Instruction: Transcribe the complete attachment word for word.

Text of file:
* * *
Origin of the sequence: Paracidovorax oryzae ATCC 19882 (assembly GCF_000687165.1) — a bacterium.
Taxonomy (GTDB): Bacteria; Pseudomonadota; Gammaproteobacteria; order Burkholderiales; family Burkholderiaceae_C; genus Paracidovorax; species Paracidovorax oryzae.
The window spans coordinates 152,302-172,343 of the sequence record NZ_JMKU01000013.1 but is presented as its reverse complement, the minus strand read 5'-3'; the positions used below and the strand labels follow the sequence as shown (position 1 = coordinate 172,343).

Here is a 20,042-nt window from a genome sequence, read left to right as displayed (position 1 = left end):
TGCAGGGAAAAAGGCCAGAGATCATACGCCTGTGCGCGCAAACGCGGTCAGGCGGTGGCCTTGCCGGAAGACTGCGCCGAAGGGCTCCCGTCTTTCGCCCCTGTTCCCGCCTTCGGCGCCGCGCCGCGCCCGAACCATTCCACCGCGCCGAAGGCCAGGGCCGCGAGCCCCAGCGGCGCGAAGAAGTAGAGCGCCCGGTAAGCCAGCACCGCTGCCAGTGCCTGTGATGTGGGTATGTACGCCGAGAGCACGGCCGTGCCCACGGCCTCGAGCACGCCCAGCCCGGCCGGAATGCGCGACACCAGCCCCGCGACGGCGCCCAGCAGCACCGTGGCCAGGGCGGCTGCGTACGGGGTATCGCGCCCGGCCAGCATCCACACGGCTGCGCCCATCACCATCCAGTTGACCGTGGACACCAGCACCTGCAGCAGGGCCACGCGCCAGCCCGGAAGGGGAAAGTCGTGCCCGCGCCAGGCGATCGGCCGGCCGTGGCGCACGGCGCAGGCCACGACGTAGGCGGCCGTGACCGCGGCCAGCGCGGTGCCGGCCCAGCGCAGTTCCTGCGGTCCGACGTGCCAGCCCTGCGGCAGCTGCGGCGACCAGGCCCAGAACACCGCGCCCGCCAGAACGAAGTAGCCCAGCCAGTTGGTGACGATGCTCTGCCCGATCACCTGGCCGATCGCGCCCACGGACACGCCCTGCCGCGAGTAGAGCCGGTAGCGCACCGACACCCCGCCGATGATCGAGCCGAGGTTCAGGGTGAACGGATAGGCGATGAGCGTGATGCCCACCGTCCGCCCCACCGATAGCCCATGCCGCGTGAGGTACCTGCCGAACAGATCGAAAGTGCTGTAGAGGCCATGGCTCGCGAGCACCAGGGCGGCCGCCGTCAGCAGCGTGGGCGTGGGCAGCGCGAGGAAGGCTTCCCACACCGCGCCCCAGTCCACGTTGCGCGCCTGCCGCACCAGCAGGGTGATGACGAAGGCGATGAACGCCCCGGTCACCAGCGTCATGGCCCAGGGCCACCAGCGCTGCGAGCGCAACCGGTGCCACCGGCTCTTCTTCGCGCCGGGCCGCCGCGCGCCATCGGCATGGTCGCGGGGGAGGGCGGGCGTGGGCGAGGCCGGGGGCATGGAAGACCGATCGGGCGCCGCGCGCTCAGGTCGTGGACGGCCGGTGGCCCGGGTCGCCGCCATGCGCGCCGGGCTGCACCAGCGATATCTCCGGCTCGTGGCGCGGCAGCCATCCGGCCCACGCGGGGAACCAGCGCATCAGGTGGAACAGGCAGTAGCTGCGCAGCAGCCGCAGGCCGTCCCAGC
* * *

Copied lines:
Origin of the sequence: Paracidovorax oryzae ATCC 19882 (assembly GCF_000687165.1) — a bacterium.
Taxonomy (GTDB): Bacteria; Pseudomonadota; Gammaproteobacteria; order Burkholderiales; family Burkholderiaceae_C; genus Paracidovorax; species Paracidovorax oryzae.
The window spans coordinates 152,302-172,343 of the sequence record NZ_JMKU01000013.1 but is presented as its reverse complement, the minus strand read 5'-3'; the positions used below and the strand labels follow the sequence as shown (position 1 = coordinate 172,343).

Here is a 20,042-nt window from a genome sequence, read left to right as displayed (position 1 = left end):
TGCAGGGAAAAAGGCCAGAGATCATACGCCTGTGCGCGCAAACGCGGTCAGGCGGTGGCCTTGCCGGAAGACTGCGCCGAAGGGCTCCCGTCTTTCGCCCCTGTTCCCGCCTTCGGCGCCGCGCCGCGCCCGAACCATTCCACCGCGCCGAAGGCCAGGGCCGCGAGCCCCAGCGGCGCGAAGAAGTAGAGCGCCCGGTAAGCCAGCACCGCTGCCAGTGCCTGTGATGTGGGTATGTACGCCGAGAGCACGGCCGTGCCCACGGCCTCGAGCACGCCCAGCCCGGCCGGAATGCGCGACACCAGCCCCGCGACGGCGCCCAGCAGCACCGTGGCCAGGGCGGCTGCGTACGGGGTATCGCGCCCGGCCAGCATCCACACGGCTGCGCCCATCACCATCCAGTTGACCGTGGACACCAGCACCTGCAGCAGGGCCACGCGCCAGCCCGGAAGGGGAAAGTCGTGCCCGCGCCAGGCGATCGGCCGGCCGTGGCGCACGGCGCAGGCCACGACGTAGGCGGCCGTGACCGCGGCCAGCGCGGTGCCGGCCCAGCGCAGTTCCTGCGGTCCGACGTGCCAGCCCTGCGGCAGCTGCGGCGACCAGGCCCAGAACACCGCGCCCGCCAGAACGAAGTAGCCCAGCCAGTTGGTGACGATGCTCTGCCCGATCACCTGGCCGATCGCGCCCACGGACACGCCCTGCCGCGAGTAGAGCCGGTAGCGCACCGACACCCCGCCGATGATCGAGCCGAGGTTCAGGGTGAACGGATAGGCGATGAGCGTGATGCCCACCGTCCGCCCCACCGATAGCCCATGCCGCGTGAGGTACCTGCCGAACAGATCGAAAGTGCTGTAGAGGCCATGGCTCGCGAGCACCAGGGCGGCCGCCGTCAGCAGCGTGGGCGTGGGCAGCGCGAGGAAGGCTTCCCACACCGCGCCCCAGTCCACGTTGCGCGCCTGCCGCACCAGCAGGGTGATGACGAAGGCGATGAACGCCCCGGTCACCAGCGTCATGGCCCAGGGCCACCAGCGCTGCGAGCGCAACCGGTGCCACCGGCTCTTCTTCGCGCCGGGCCGCCGCGCGCCATCGGCATGGTCGCGGGGGAGGGCGGGCGTGGGCGAGGCCGGGGGCATGGAAGACCGATCGGGCGCCGCGCGCTCAGGTCGTGGACGGCCGGTGGCCCGGGTCGCCGCCATGCGCGCCGGGCTGCACCAGCGATATCTCCGGCTCGTGGCGCGGCAGCCATCCGGCCCACGCGGGGAACCAGCGCATCAGGTGGAACAGGCAGTAGCTGCGCAGCAGCCGCAGGCCGTCCCAGC